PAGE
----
.comment-link {margin-left:.6em;} <$BlogRSDURL$>

Thursday, April 19, 2007



In honor of Earth Day, I thought I would alert you to the next massive environmental disaster. Unlike the well publicized, albeit unproven issue of global warming; this one will come within the next ten years, and will affect us all. And this disaster will be the direct result of the actions of environmentalists, politicians, state and Federal government, and we, the consumer. The most frustrating part of this looming catastrophe is that it is avoidable.

So what is this approaching calamity? Simply stated, it is water contamination. Imagine for a moment a country without safe drinking water. No water for cooking, washing ourselves and our clothes. No way to water our crops or our gardens. Water that can cripple you, cause mental retardation, creates birth defects and genetic mutations. The ramifications are almost beyond comprehension. What could possibly cause this? Don’t we have all kinds of laws about water quality? Haven’t we spent billions of tax dollars to clean up our waters? Aren’t businesses governed by strict rules about water pollution? The answer to all of these is yes. So where will this contamination come from? Allow me to illustrate, and perhaps, educate.

My son has a ceiling fixture in his bedroom that does not provide enough light for a room that size. The fixture is limited to four bulbs, not to exceed 60 watts. In an effort to brighten the room, my wife looked for an alternative that did not involve replacing the fixture. She settled on replacing the 60 watt incandescent bulbs with the new energy efficient fluorescent bulbs. Not only do they use less electricity, while increasing the brightness of the room, they are advertised as lasting up to 5 years.

I have seen these bulbs featured on environmental news stories, magazines and newspapers, and even praised by political figures. Efficient, cost effective, brighter, environmentally friendly, and easy to use. Apparently, they have no downside whatsoever. I understand that some state and city governments are even advocating outlawing the sale of traditional incandescent bulbs, and mandating the use of this new tool to reduce global warming.

I examined all of the verbiage on the package of four bulbs my wife subsequently purchased. Terms such as “simulates natural light”, ‘uplifting and bright light”, “enhances colors” and “energy saving” were featured prominently. Being a bit of a skeptic, I did read the small print cautions on the back of the package. These advised against using in areas where they would be exposed to the weather or temperature extremes, and should not be used for emergency lighting or with dimmer switches. Nothing there that would cause me concern, so I began to install them. I was putting the fourth bulb into its socket when I noticed some very small print on the base of the bulb itself. Please allow me to quote from the bulb.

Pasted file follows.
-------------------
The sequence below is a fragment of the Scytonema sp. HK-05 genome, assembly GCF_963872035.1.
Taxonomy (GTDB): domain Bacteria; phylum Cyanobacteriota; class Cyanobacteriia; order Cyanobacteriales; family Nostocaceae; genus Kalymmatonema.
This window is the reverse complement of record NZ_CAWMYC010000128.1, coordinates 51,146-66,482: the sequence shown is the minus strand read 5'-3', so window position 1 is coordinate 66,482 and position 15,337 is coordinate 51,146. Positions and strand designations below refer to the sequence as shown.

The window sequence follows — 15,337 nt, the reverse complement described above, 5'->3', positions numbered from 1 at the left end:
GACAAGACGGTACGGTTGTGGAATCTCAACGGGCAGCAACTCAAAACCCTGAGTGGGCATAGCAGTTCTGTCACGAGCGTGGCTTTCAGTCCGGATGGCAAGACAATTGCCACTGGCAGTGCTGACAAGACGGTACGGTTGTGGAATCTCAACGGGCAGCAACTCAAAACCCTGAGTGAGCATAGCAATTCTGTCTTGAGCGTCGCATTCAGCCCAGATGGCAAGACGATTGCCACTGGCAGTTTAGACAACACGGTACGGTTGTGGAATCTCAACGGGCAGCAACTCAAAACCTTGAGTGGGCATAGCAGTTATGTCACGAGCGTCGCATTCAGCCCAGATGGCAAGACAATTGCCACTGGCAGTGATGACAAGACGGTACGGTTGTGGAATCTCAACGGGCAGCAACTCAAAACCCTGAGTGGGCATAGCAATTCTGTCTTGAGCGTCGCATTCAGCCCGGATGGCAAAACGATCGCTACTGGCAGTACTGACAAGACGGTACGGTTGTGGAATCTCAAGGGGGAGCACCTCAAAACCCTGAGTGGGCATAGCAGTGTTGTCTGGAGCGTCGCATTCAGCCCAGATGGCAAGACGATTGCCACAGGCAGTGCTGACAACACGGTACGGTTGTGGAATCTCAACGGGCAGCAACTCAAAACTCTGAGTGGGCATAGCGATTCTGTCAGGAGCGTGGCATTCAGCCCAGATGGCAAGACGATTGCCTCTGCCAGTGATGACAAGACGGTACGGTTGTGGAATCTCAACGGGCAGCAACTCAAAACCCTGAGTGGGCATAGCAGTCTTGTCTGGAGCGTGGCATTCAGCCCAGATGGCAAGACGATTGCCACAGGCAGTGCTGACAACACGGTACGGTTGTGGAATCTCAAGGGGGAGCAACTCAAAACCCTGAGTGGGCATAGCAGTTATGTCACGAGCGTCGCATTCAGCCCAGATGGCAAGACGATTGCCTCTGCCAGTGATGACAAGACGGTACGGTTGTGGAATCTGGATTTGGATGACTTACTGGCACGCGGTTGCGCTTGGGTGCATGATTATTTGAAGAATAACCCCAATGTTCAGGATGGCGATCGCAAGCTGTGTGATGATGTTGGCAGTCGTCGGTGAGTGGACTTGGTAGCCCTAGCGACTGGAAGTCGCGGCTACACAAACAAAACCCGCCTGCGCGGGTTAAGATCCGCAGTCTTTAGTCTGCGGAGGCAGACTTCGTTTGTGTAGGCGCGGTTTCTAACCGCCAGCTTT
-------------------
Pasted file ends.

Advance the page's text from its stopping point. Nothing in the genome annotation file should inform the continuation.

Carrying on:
“Contains Mercury – Dispose According to Local, State or Federal Law”

Not being one to knowingly break the law, I thought I better look into this a bit. It turns out that because these bulbs contain mercury, they must be disposed of through a licensed hazardous waste facility. I called the closest such location, which is 22 miles from my residence. Yes, I was informed, they will accept these bulbs. The current cost for their processing is 50 cents per bulb. Why, I asked, was this necessary? I was informed that mercury is one of the most dangerous elements that they handle, and the most expensive to store. Why, I asked, is it so dangerous? That is when I learned of all of the health hazards attributed to mercury, and why it must be carefully handled. Mercury, it appears, is both forever, and is transferable from one medium to another. Contaminate a lake with mercury, and it gets into the fish. Eat the fish, and it gets into you. If a bird eats the fish, it gets into the bird. A cat eats the bird, and the cat is now mercury poisoned. And mercury poisoning is forever.

Now, before you write me off as an alarmist, consider this. If we replace tens of billions of incandescent light bulbs with these new bulbs, they will eventually burn out, and have to be replaced. Of the burnt out bulbs, where do you think they will go? Will people drive the 22 miles, as I will have to, and then pay a premium to dispose of these now useless bulbs; or will they simply be thrown into the weekly trash? I think we both know they will end up in the trash. That means they will go to local landfills, and will be broken while being dumped. The mercury will eventually leach into the soil at the landfill, and being a heavy element, will work its way down to the groundwater. The same groundwater that we use every day.

Five years from now these bulbs will burn out and be thrown away. Another five years for the mercury to leach into the groundwater. Result? A new environmental disaster that we will have created by following the consensus decision that using these light bulbs is a good idea. I think I may have been right when I defined ‘Consensus’ as broad agreement of improbable theories by factually disadvantaged individuals with no background in the field being discussed.

I will now ask some critical questions. Why are these products not labeled on the package as containing a dangerous ingredient? Why are the environmentalists not telling us what is necessary to properly dispose of these products? Why are our elected officials not informing us of the potential risks we incur by using these products? I have my own answers to these questions, and other questions that have crossed my mind. I will leave it to you to define your own answers. But I will leave you with one clue on where to find the answers. As with so many other issues and problems we face, it usually come down to “Follow the money”.

Comments: Post a Comment

Links to this post:

Create a Link

This page is powered by Blogger. Isn't yours?